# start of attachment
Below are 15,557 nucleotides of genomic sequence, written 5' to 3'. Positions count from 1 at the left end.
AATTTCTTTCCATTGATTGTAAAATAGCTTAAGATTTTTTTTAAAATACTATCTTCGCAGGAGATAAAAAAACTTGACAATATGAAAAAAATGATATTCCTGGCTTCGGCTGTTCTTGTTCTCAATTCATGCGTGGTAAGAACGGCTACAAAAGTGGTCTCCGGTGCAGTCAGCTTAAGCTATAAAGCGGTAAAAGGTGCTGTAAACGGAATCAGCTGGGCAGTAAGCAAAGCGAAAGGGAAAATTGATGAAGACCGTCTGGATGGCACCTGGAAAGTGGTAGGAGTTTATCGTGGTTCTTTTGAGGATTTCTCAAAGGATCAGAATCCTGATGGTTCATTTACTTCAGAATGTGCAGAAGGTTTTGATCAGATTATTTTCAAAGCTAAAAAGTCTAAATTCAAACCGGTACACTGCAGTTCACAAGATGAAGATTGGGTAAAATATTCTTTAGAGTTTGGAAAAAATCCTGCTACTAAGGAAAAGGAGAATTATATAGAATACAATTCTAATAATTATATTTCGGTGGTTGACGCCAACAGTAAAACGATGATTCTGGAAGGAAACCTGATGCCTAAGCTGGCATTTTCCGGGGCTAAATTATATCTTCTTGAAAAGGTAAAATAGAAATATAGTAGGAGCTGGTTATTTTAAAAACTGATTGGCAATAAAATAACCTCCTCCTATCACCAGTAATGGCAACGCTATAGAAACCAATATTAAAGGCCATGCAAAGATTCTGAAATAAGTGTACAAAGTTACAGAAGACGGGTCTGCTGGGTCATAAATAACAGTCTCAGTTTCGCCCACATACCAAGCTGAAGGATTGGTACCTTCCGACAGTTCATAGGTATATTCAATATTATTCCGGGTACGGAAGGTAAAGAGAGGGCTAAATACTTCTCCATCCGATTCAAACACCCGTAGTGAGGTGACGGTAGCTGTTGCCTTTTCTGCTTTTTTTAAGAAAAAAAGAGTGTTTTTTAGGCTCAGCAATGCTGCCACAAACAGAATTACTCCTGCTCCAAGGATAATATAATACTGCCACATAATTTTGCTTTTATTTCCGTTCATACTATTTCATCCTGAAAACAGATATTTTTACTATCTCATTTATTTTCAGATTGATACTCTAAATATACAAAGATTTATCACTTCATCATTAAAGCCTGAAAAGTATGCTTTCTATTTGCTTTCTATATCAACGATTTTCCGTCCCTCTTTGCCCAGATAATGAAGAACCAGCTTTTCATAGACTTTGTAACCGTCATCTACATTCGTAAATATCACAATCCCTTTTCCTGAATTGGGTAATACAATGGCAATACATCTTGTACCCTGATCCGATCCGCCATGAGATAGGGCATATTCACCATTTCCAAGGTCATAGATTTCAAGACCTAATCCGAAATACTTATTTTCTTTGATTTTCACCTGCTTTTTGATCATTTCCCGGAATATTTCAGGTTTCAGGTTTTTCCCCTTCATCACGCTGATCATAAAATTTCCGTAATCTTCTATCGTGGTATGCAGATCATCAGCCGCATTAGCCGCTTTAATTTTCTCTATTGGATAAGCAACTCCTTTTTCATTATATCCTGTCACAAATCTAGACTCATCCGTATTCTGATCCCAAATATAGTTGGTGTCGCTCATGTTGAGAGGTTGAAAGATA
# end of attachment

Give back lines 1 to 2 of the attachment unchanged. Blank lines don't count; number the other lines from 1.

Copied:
Below are 15,557 nucleotides of genomic sequence, written 5' to 3'. Positions count from 1 at the left end.
AATTTCTTTCCATTGATTGTAAAATAGCTTAAGATTTTTTTTAAAATACTATCTTCGCAGGAGATAAAAAAACTTGACAATATGAAAAAAATGATATTCCTGGCTTCGGCTGTTCTTGTTCTCAATTCATGCGTGGTAAGAACGGCTACAAAAGTGGTCTCCGGTGCAGTCAGCTTAAGCTATAAAGCGGTAAAAGGTGCTGTAAACGGAATCAGCTGGGCAGTAAGCAAAGCGAAAGGGAAAATTGATGAAGACCGTCTGGATGGCACCTGGAAAGTGGTAGGAGTTTATCGTGGTTCTTTTGAGGATTTCTCAAAGGATCAGAATCCTGATGGTTCATTTACTTCAGAATGTGCAGAAGGTTTTGATCAGATTATTTTCAAAGCTAAAAAGTCTAAATTCAAACCGGTACACTGCAGTTCACAAGATGAAGATTGGGTAAAATATTCTTTAGAGTTTGGAAAAAATCCTGCTACTAAGGAAAAGGAGAATTATATAGAATACAATTCTAATAATTATATTTCGGTGGTTGACGCCAACAGTAAAACGATGATTCTGGAAGGAAACCTGATGCCTAAGCTGGCATTTTCCGGGGCTAAATTATATCTTCTTGAAAAGGTAAAATAGAAATATAGTAGGAGCTGGTTATTTTAAAAACTGATTGGCAATAAAATAACCTCCTCCTATCACCAGTAATGGCAACGCTATAGAAACCAATATTAAAGGCCATGCAAAGATTCTGAAATAAGTGTACAAAGTTACAGAAGACGGGTCTGCTGGGTCATAAATAACAGTCTCAGTTTCGCCCACATACCAAGCTGAAGGATTGGTACCTTCCGACAGTTCATAGGTATATTCAATATTATTCCGGGTACGGAAGGTAAAGAGAGGGCTAAATACTTCTCCATCCGATTCAAACACCCGTAGTGAGGTGACGGTAGCTGTTGCCTTTTCTGCTTTTTTTAAGAAAAAAAGAGTGTTTTTTAGGCTCAGCAATGCTGCCACAAACAGAATTACTCCTGCTCCAAGGATAATATAATACTGCCACATAATTTTGCTTTTATTTCCGTTCATACTATTTCATCCTGAAAACAGATATTTTTACTATCTCATTTATTTTCAGATTGATACTCTAAATATACAAAGATTTATCACTTCATCATTAAAGCCTGAAAAGTATGCTTTCTATTTGCTTTCTATATCAACGATTTTCCGTCCCTCTTTGCCCAGATAATGAAGAACCAGCTTTTCATAGACTTTGTAACCGTCATCTACATTCGTAAATATCACAATCCCTTTTCCTGAATTGGGTAATACAATGGCAATACATCTTGTACCCTGATCCGATCCGCCATGAGATAGGGCATATTCACCATTTCCAAGGTCATAGATTTCAAGACCTAATCCGAAATACTTATTTTCTTTGATTTTCACCTGCTTTTTGATCATTTCCCGGAATATTTCAGGTTTCAGGTTTTTCCCCTTCATCACGCTGATCATAAAATTTCCGTAATCTTCTATCGTGGTATGCAGATCATCAGCCGCATTAGCCGCTTTAATTTTCTCTATTGGATAAGCAACTCCTTTTTCATTATATCCTGTCACAAATCTAGACTCATCCGTATTCTGATCCCAAATATAGTTGGTGTCGCTCATGTTGAGAGGTTGAAAGATA